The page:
Thursday, October 20, 2011

Misery Index update

The Misery Index has been rising since 1998, due mostly to rising unemployment, but also due to rising inflation. It has now reached the levels that prevailed in the early years of the Carter presidency. The top chart recaps the Misery Index, while the bottom chart shows its components.


Benjamin Cole said...

As both unemployment and inflation could fall from here, I am not concerned about this index.

The real problems are deflation and weak economic growth.

Jon S. said...

Benjamin, you may not be interested in the Misery Index, but (to paraphrase Trotsky), the Misery Index is interested in you.

Its utility lies in its political application. When the index climbs to levels of those in the Carter administration, the incumbent has a huge problem. This is obvious to anyone who's been paying attention since early last year, but it helps make the point.

As Scott and most commenters point out day after day to you, deflation ain't happening. The dollar is weak, core inflation is on the rise. But I do applaud you for not mentioning Japan in your post!

Bill said...

I suppose you could also say it's about where it was at the beginning of the Ford presidency. With all due respect, we're a long way from the miserable '70s. Things are bad for a lot of people, but the mid to late '70s were a lot worse for a lot more people than they are today.

Benjamin Cole said...


Having lived through the awful 1970s, I agree with you (and remember ever-rising urban crime and the endless war in Vietnam?).

Jon S-

Hey, Obama may get crushed, It means little to me (although it might be an economic positive). We would still have problems of weak demand, too-low inflation rates and dead real estate.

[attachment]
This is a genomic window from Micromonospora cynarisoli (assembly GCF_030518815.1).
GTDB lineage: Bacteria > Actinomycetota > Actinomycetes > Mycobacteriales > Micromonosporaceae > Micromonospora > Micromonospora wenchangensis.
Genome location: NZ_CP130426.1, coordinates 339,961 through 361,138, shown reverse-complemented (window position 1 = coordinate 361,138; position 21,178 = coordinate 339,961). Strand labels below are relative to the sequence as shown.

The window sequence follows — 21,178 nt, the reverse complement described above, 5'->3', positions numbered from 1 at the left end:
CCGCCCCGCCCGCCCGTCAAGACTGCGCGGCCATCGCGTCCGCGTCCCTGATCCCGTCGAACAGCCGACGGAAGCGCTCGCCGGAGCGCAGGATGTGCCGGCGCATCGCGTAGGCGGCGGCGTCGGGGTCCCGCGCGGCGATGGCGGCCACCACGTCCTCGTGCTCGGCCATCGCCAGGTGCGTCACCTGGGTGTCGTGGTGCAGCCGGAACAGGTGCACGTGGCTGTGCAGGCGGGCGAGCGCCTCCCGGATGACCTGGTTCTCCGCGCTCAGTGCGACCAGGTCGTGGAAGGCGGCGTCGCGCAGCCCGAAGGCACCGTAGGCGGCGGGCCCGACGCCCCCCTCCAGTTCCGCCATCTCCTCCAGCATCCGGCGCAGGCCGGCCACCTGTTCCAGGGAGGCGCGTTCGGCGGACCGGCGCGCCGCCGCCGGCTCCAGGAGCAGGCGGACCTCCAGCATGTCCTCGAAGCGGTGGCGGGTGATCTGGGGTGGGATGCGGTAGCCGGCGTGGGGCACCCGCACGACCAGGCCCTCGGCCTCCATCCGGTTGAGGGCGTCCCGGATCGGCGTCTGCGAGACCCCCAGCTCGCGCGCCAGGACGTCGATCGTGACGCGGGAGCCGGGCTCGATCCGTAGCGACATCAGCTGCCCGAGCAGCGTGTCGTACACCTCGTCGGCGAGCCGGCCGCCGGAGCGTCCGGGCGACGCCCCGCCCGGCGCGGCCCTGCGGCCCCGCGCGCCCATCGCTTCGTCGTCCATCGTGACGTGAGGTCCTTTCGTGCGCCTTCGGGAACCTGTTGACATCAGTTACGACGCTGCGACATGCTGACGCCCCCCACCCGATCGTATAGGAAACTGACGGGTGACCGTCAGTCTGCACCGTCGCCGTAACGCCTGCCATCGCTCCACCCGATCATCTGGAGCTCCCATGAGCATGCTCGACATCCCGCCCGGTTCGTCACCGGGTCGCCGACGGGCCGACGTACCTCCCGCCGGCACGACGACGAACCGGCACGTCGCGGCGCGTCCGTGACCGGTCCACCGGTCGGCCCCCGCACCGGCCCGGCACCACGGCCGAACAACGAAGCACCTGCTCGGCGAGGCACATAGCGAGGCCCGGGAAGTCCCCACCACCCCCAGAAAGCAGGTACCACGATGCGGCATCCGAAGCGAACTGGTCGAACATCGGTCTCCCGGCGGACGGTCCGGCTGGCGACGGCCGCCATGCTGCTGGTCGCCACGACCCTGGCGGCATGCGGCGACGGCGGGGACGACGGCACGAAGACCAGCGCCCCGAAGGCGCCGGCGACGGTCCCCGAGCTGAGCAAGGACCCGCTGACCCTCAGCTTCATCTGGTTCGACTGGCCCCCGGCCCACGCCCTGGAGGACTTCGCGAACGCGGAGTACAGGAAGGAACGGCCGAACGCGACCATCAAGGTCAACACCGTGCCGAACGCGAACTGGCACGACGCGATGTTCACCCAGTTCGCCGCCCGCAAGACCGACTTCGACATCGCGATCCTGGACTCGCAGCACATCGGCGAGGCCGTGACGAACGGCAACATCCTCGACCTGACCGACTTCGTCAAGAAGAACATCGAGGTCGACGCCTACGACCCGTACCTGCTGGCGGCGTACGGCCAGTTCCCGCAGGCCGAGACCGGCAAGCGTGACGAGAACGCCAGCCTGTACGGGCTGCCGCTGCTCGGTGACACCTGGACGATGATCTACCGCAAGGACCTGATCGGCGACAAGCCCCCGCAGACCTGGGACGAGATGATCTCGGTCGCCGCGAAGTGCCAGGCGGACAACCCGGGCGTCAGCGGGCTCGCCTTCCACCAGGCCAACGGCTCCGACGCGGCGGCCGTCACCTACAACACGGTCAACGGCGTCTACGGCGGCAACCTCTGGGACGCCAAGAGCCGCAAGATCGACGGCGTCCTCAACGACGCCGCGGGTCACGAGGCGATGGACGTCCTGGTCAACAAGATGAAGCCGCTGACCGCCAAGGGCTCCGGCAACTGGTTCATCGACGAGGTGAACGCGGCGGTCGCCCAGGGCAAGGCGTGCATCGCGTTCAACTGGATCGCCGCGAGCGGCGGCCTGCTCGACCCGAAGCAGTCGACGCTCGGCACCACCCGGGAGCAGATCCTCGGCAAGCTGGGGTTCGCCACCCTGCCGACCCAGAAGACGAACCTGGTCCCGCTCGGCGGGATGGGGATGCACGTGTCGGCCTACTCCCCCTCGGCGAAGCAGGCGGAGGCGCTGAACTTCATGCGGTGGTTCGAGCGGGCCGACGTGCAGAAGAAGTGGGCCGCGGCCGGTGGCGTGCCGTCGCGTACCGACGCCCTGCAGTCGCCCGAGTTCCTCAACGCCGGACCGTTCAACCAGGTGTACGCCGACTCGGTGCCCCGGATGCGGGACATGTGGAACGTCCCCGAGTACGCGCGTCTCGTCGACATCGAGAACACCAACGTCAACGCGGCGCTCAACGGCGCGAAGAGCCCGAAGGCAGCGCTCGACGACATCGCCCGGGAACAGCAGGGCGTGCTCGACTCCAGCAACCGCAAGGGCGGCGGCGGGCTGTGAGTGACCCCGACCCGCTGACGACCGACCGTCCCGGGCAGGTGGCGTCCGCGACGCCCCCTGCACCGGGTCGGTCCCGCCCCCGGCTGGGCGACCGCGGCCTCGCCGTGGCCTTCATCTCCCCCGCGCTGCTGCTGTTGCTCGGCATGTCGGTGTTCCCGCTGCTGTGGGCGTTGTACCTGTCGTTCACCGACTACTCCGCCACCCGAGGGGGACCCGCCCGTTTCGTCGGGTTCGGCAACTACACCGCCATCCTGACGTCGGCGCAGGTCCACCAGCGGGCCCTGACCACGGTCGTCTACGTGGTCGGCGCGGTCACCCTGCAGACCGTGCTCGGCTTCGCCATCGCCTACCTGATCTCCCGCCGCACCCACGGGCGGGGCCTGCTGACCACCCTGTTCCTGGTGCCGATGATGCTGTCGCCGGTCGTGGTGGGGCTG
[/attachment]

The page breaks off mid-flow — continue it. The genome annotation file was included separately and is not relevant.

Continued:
The core rate now is 2 percent y-o-y. Many very conservative economists have contended that the CPI overstates inflation, due to rapidly evolving and improving goods and services. Perhaps by one percent.

If so, we are running core at 1 percent now. That helps to explain TIPS rates, or dead real estate.

I heartily recommend you bone up on Market Monetarism, a movement by conservative monetarists to target nominal GDP growth through a rules-based approach.

Also, remember that George Gilder warned that conservatives too often become fixated on inflation, when the real goals are economic growth, prosperity, innovation and commercial freedom.

It may be that if Romney can edge out Obama, we will see conservatives embrace a more-aggressive Fed.

Benjamin Cole said...

BTW, Japan!

John said...

Say hello to the new normal, fellas. nothing will pass congress that might change it.

You all (mostly) talk about the economy like it's a stubborn problem that everybody wants fixed.

Time to understand things are the way they are by design. Corporate profits are at an all-time high. Corporate taxes have long been heading down as a percentage of overall tax revenue.

The Supreme Court's Citizens United reaffirmed money is speech (too bad speech isn't money).

Money is protected, anonymous, and becoming more powerful - by design.

For the rest of us, we need to better appreciate coupons, 10 for 10 sales, blue skies, and songbirds.

Team Spuh said...

Welcome back Carter!